Andy Cochran and friends
DaFiN was developed by Andy Cochran, an Aussie who has made Hawaii his home since the 1970s. Cochran was a lifeguard at Australia’s famous Bondi Beach and was one of Oz’s early surfing pioneers. In the mid-1990’s, he created the initial design for DaFiN out of a wooden block. Fins were produced in Australia and then put to the test in Hawaiʻi with world renowned Hawaiian watermen Mark Cunningham and Brian Keaulana. Mark and Brian shared a passion with Andy to develop a high-quality swim fin for ocean lifeguards that was powerful, yet comfortable, and versatile enough to provide any user a level of safety in the ocean. Their invaluable input helped guide Cochran as he refined and retooled DaFiN from initial prototype to final product. His son, Kenui Cochran, has worked with him to build the brand that you see today.
Form Meets Function
DaFiN uses the highest quality Natural Malaysian Rubber in a unique, proprietary manufacturing process which integrates two different rubber durometers into the finished product. The blade provides rigid resistance yet is flexible where required. There is less drag on the up kick and leg strain and cramps are reduced. The strap does not bind or blister. For such a powerful fin, DaFiN is one of the lightest surf fins on the market. Less weight equals less strain.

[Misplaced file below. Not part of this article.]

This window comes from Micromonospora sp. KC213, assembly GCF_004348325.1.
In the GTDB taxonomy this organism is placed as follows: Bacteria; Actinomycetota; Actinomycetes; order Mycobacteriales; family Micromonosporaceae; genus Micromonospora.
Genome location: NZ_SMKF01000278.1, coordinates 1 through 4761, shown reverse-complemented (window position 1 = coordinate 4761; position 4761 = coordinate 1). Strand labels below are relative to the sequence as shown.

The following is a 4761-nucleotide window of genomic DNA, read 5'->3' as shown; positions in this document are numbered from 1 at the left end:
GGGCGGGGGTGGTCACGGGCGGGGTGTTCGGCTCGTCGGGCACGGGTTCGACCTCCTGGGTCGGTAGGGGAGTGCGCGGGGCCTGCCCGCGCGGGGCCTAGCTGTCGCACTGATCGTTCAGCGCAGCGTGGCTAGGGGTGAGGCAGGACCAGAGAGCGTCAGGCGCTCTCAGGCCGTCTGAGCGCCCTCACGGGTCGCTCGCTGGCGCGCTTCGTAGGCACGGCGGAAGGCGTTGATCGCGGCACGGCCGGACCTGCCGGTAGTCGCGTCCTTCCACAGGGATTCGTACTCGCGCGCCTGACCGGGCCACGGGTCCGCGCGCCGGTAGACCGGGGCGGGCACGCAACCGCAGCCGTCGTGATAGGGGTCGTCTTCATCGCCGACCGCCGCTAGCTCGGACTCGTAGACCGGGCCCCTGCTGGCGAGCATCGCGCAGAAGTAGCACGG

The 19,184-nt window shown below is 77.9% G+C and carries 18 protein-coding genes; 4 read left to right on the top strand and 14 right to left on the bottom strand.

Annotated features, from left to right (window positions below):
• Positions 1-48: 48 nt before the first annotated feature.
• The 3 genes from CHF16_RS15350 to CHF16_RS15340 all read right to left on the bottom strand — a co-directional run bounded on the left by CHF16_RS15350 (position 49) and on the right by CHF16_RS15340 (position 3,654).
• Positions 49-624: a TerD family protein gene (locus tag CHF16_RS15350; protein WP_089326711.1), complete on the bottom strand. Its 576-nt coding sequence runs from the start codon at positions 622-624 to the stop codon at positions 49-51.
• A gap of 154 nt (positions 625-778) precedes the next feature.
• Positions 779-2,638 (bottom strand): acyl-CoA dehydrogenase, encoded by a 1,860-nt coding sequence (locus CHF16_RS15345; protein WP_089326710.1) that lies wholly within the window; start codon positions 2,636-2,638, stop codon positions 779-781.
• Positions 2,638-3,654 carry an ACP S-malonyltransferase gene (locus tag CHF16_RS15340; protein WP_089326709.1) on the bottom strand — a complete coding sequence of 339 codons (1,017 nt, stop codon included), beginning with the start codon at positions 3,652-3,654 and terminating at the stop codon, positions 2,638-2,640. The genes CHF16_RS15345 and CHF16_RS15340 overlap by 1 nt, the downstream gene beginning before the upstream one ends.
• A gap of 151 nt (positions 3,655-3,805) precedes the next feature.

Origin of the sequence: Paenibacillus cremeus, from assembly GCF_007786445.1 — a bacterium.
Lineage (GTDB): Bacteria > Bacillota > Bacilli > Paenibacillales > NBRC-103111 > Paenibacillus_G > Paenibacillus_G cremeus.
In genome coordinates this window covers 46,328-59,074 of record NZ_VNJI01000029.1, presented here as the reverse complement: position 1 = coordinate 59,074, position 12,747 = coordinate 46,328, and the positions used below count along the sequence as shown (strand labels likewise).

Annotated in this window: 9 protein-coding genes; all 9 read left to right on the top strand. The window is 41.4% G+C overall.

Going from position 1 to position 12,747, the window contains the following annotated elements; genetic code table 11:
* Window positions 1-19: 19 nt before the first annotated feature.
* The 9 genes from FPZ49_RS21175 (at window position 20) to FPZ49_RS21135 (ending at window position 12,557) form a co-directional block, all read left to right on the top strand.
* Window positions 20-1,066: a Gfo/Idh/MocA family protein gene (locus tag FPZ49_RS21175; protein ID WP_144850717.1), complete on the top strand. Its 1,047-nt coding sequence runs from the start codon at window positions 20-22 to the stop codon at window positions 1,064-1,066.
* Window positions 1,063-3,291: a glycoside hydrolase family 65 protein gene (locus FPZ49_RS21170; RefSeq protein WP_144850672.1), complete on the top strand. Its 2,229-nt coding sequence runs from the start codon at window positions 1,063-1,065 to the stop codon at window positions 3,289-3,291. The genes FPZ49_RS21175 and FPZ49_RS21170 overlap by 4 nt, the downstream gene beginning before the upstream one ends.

The low angle wedge type fins on each side of DaFiN are called the “strakes”. The strakes act to keep water from spilling off the outer edge of the fin on the down stroke. The strakes work in conjunction with a slightly elevated V-shaped foot pocket to create a chamber that allows maximum acceleration of the water flowing over the fin surface resulting in more thrust per kick.
The foot pocket is a separate chamber of low durometer rubber combined with a high durometer foot plate. The pocket is silky smooth and soft over the top of the toes and foot to prevent blisters and chafing while the bottom of the pocket is rigid to transmit power to the blade. Fin socks or booties are not required for comfort.
At speed the “strakes” generate a vortex of water from the trailing edge forming a barrier to help prevent the outflow of water from around the raised foot pocket resulting in an element of control and maneuverability across the face of a wave or in turbulent water.